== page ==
• Shadow ($26.00) is a flat, domed shape brush designed for application of eyeshadow onto the lid. It’s dense and stiff enough to pat on color but flexible enough to use it to blend out color, too. I’d say it’s about 10mm across and 13mm in height.
  • Smudger ($26.00) is a stumpy dome-shaped brush used for smudging eyeshadow or liner on the lower lash line. It’s pretty soft (which is not always a feature of smudgers, because they are so short), and it’s stiff and densely-packed. It’s around 10mm across and 5mm in height.
  • Multi-Tasker ($24.00) is a tiny slightly dome-shaped brush (we’re talking around 6mm wide and 7mm tall). Because of its small size, I think those with smaller lids may have more use for this than others. Personally, I just know this is not a brush I’ll be using regularly–maybe as a lip brush. It’s quite small, so it’s not my favorite brush for concealer or primer.
  • Crease ($26.00) is a densely-packed rounded, dome-shaped brush. It’s rather thick–as crease brushes often are–but it holds its shape quite well. It’s not floppy or particularly fluffy, so it’s really good for depositing color into the crease as well as blending out crease colors. It’s about 18mm in height and 10mm at its widest point.
  • Blending ($26.00) is a very large, flat and dome-shaped brush. It’s very similar to the Shadow brush, except three times as large. It’s about 18mm in height and 15mm in width. I could see this being used for an all-over wash, but it’s like half the size of my eyelid, so it’s just too large for me to use for much else. It’s a bit too thick/dense to be a go-to for creamy products like eyeshadow bases (I think too much would get caught in the bristles).
  • Liner ($24.00) is a small angled brush. It’s my least favorite brush out of the bunch, because it’s considerably thick, particularly for an eyeliner brush. I’m used to using very thin angled brushes for eyeliner, and then just thin angled brushes for brows–this is thicker than my usual brow brush (MAC’s 266). It has a great angled edge, but it’s rather thick, so I found it difficult to achieve thin, precise liner. It’s about 7mm in height at its tallest point and 7mm wide and 2mm thick.
  • Shading ($26.00) is a medium-sized, circular brush with a slanted cut. It’s stiff without being sharp. It looks an awful like the Crease brush, except someone cut it half-way and at an angle. I don’t have any brushes like this one, and to be honest, I was pretty confused by it initially. I’ve used it primarily to apply my brow highlight. It can also be used to apply color to the crease or blend it out. It’s about 12mm in height at its tallest point and 8mm in diameter.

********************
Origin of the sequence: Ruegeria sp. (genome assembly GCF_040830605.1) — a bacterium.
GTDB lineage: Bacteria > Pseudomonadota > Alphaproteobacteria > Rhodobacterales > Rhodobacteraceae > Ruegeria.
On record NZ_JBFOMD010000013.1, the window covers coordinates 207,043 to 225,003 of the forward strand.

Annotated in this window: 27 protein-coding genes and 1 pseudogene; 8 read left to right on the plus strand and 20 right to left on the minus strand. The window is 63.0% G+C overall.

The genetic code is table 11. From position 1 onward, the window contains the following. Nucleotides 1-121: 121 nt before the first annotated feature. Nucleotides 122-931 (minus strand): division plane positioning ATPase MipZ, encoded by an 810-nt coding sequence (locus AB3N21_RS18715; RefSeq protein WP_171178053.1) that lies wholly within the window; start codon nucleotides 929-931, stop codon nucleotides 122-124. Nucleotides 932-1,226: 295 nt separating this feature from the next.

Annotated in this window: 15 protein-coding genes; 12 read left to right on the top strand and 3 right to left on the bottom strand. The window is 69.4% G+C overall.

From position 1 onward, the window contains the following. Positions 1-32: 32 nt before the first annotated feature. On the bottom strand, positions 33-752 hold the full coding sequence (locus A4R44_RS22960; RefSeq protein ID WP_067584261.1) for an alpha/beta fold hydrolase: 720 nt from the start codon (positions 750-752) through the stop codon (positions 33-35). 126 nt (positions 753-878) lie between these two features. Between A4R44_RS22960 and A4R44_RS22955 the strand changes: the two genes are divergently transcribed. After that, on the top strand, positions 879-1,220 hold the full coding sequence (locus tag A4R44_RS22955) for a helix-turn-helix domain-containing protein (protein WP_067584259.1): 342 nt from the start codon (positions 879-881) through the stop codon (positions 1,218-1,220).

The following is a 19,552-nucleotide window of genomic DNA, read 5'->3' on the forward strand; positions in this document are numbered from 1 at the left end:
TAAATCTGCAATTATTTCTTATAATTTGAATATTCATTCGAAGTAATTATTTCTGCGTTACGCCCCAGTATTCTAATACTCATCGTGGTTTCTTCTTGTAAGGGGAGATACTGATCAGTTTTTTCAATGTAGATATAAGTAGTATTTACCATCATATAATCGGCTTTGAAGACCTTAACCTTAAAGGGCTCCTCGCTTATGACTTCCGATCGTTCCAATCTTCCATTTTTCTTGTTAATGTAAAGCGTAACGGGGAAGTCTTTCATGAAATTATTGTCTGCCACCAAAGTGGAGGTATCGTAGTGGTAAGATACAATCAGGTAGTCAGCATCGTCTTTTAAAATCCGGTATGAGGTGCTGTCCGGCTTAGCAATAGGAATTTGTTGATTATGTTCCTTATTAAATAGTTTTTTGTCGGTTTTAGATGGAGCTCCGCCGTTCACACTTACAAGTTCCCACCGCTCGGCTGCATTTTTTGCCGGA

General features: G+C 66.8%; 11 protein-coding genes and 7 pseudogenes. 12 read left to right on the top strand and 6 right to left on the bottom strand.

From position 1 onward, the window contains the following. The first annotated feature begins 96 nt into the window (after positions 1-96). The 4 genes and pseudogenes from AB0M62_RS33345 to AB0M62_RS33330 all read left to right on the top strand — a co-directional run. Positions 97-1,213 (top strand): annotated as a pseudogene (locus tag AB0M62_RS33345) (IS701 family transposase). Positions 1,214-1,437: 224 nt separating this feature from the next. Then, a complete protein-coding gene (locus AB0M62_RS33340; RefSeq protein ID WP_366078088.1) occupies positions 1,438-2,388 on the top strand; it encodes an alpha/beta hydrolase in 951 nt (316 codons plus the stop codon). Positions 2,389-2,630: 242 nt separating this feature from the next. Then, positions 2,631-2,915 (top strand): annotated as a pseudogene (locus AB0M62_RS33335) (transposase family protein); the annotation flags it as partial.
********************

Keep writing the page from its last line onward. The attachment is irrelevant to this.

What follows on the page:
• Lip ($20.00) is a skinny, long dome-shaped flat brush for applying your favorite lip color. I have no issues with the brush itself, but it’s a pain in the butt to use because of the packaging. It comes in a retractable container, so you push the brush up to get it out of its container, but as soon as you start applying your lip color, it starts moving back into its home. You have to make sure you keep a finger on the slider and apply pressure to keep it in position. It’s annoying but you can maneuver it so it’s functional.  I tried to put the cap on the end to keep it in place, but my cap didn’t stay on well.  It’s about 11mm tall and 5mm wide.

The brushes I liked most were the Crease and Shading brushes. I liked the Crease brush for its stiffness, though with my lid size, I could use something a little skinnier and more tapered, but it’s a nice brush even for me without those modifications. I also liked the Shading brush just because it’s an interesting brush that I don’t have yet so it’s giving me something new to work with.

I also really liked how each brush has its usage labeled on the end–it makes it easy to keep track of them, especially for those who are newer to brushes.  I’m always a sucker for gunmetal packaging, too, so I dig the look of the brushes as well.

If you want to know more about how products are evaluated, read out Rating System FAQ! :)

  • Product: 27/30
  • Value: 8/10
  • Ease of Use: 4/5
  • Packaging: 4/5

RECOMMENDATION: If you’re trying to stay away from natural fiber brushes, Urban Decay has made a solid alternative that’s eco-friendly and animal-friendly.

AVAILABILITY: Urban Decay